INTERN JOURNAL
Sustainability in a wasteful world
Rodale Institute research intern calls for major changes in policy and behavior; ones which, like good farming, mimic nature.

By Juan DeRojas

editor's NOTE:

The Rodale Institute interns take turns tracking their observations and sharing what they are learning as they help out the various departments here at The Rodale Institute.

This next generation of farmers offers insights into what motivates them to go against the tide when so many farm families struggle to keep up-and-coming generations interested in farming.

--NF Editors

June 15, 2007: Let’s face it, the United States and her inhabitants are extremely wasteful. From plastic bags and packaging materials, to fuel-inefficient automobiles to oversized food portions, we are a nation and people who (shamefully) pride ourselves in the foolish motto that “bigger and more is better.”

In your daily activities, stop and take notice to all the wastefulness being exhibited around you: lights being left on in empty rooms, easily recyclable products being discarded in the trash, food scraps being thrown into plastic garbage bags instead of in a compost pile. The list goes on and on.

In 2005, residents, businesses and institutions in the United States produced more than 245 million tons of municipal solid waste. This is approximately 4.5 pounds of waste per person per day! And believe it or not, all of this waste doesn’t just vanish into thin air once it gets loaded onto your local municipality garbage truck. The majority of this waste will get disposed of in a landfill, while little will get recovered/recycled or composted, and some will be burned at combustion facilities (adding to our air-pollution problems). These waste-management practices find a “suitable” home for all this garbage, but the remnants will linger on for many moons to come in our air, soil, and water.

If one was to be truly honest in these perilous times on planet Earth (global warming, loss of biodiversity, dependency on foreign energy sources, war, etc.), they would realize that a drastic shift in policy (regarding both production and consumption) and the socially accepted ways of consuming are necessary.

Throughout time, most beneficial and worthwhile change has occurred from the bottom and worked its way up through the ranks. It is widely believed and accepted that agriculture is the root of civilization. To quote my fellow intern’s previous journal entry, “Farming is the root of everything.” So why not start at the root of everything and civilization, which is agriculture?

If more farmers implemented sustainable practices on their farms, I believe that this would have a positive snowball effect and branch outward to all different sectors of society, hopefully in time transforming it from its current polluting, wasteful state to a more environmentally sound and sustainable one that will be around for generations to come.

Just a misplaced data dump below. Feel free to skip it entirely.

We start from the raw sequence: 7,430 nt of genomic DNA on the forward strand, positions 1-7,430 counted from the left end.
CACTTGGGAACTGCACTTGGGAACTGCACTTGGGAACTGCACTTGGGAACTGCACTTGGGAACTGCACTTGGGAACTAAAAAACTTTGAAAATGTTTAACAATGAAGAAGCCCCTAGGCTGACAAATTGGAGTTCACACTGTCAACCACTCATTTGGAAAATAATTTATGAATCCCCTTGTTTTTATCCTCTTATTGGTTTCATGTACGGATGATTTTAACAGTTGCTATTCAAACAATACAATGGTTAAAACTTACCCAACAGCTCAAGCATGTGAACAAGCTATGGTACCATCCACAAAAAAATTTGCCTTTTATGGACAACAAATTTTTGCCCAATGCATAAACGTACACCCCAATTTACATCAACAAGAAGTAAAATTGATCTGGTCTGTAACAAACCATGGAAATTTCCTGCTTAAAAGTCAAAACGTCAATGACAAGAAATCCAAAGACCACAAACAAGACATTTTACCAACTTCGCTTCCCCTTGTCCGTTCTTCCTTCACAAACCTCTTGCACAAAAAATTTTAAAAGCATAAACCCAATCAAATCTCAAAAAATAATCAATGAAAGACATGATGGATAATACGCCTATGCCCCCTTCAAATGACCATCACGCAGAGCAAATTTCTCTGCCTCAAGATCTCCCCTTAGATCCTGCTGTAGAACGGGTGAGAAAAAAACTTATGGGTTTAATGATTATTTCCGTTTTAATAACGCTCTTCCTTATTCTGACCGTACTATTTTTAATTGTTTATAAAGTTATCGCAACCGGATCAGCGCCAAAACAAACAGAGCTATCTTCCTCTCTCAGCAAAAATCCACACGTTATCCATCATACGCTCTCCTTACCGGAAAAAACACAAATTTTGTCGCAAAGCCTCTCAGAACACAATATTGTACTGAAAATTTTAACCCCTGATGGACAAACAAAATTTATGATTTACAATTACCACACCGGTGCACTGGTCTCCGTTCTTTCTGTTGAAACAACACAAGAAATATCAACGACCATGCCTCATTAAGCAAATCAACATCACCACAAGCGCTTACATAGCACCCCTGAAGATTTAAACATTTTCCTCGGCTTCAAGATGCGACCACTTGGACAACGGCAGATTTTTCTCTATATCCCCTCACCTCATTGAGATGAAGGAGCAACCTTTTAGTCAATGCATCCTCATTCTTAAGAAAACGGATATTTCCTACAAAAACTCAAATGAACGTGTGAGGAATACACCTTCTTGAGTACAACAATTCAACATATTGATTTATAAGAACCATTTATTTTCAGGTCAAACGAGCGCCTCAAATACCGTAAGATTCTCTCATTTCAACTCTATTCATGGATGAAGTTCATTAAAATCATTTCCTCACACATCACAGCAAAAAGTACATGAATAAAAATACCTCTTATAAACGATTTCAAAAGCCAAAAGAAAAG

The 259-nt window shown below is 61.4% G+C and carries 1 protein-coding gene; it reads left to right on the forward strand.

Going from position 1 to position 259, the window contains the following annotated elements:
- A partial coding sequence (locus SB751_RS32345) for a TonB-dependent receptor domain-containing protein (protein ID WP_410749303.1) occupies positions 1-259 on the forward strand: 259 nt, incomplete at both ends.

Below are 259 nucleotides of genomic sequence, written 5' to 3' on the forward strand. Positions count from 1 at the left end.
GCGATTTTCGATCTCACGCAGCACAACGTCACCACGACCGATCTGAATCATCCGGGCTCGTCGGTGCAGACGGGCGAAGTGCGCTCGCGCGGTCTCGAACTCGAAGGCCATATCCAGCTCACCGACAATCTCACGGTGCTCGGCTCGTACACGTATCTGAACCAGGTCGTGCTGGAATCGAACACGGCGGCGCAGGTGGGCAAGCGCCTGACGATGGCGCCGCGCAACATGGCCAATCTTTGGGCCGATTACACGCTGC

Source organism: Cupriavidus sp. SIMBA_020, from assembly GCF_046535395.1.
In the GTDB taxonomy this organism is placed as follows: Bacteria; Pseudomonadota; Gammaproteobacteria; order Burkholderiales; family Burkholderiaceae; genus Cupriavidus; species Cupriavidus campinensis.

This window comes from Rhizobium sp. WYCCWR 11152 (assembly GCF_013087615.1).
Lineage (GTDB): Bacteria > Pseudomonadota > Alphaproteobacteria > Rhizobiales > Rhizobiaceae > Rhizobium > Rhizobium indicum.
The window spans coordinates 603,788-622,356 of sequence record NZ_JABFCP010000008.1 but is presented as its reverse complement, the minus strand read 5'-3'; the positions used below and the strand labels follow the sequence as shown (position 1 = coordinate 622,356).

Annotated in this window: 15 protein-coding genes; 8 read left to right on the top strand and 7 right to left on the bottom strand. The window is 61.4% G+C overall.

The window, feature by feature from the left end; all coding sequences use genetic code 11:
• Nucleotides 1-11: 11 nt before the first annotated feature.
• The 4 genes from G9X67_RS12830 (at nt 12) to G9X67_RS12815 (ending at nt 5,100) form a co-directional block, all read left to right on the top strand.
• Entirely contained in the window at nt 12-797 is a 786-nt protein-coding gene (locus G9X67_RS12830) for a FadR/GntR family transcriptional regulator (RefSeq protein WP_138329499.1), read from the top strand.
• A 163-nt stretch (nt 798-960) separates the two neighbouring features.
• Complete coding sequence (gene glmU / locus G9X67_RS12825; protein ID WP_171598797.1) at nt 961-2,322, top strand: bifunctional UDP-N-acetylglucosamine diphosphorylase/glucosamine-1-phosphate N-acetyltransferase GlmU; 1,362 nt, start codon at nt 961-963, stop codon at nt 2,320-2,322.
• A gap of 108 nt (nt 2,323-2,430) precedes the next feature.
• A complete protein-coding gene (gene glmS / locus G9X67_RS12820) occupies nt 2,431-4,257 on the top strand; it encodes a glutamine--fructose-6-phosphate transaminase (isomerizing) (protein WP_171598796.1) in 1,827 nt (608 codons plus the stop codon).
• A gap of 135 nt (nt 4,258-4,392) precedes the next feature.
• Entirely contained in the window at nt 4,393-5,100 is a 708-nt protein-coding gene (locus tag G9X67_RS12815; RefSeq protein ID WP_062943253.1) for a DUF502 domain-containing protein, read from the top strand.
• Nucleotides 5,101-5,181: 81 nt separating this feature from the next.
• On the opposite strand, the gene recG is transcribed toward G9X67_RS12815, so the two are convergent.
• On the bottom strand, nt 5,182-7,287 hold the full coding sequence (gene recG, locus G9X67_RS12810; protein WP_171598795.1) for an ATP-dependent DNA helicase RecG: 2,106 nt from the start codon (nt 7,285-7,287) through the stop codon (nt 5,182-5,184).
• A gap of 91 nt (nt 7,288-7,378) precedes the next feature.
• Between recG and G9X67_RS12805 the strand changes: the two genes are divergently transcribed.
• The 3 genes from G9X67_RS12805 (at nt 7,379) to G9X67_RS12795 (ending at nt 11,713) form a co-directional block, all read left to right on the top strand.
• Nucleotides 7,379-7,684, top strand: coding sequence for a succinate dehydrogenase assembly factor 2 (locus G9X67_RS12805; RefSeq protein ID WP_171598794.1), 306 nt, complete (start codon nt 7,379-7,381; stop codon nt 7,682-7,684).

In order for sustainable practices to work, whether they are in agriculture or business, they must meet three critical objectives, also known as the triple bottom line: economic profitability, social benefits to the community and environmental conservation. All three of these goals can be met with proper planning and implementation.

Sustainable agriculture, contrary to popular belief, is not necessarily organic, and organic agriculture is not necessarily sustainable. Sustainable agriculture is, however, a whole-system approach which aims to maintain the overall health and well-being of the land and the people that land supports. Sustainable agriculture strives to simultaneously meet the goals laid out by the triple bottom line. With regard to environmental conservation, sustainable farming aims to integrate soil, water, plants, animals, climate and people into a successful production system that is symbiotic with the environment, the people and the economy. Sustainable farms mimick the natural systems and healthy ecosystems found in nature. Nature has a special knack for balancing herself out and finding equilibrium (this despite our best efforts to upset that balance). Why, then, should we treat a farm—which is a natural system and works in cycles—like a factory, which is not a natural system and requires vast amounts of energy inputs resulting in rampant air, soil and water pollution?

Economic and social sustainability in agriculture (and in all of society) can be achieved through proper planning and sound management. When these two objectives are met, farms and farmers remain in business, achieve annual profitability, decrease their reliance on government payments, decrease their reliance on off-farm inputs such as feed and fertilizer (thanks to composting and cover crops), support other local businesses and families and also boost the local economy.

Society as a whole can learn valuable lessons from the cycles found in nature and the sustainable practices found in agriculture. By assimilating sustainable practices into the norm of society, the nation as a whole would be less dependent on foreign sources of energy, local economies would receive a boost, the quality of life for many would be elevated and, most importantly, planet Earth and nature would stop receiving the detrimental onslaught that has been going on uninhibited for much too long.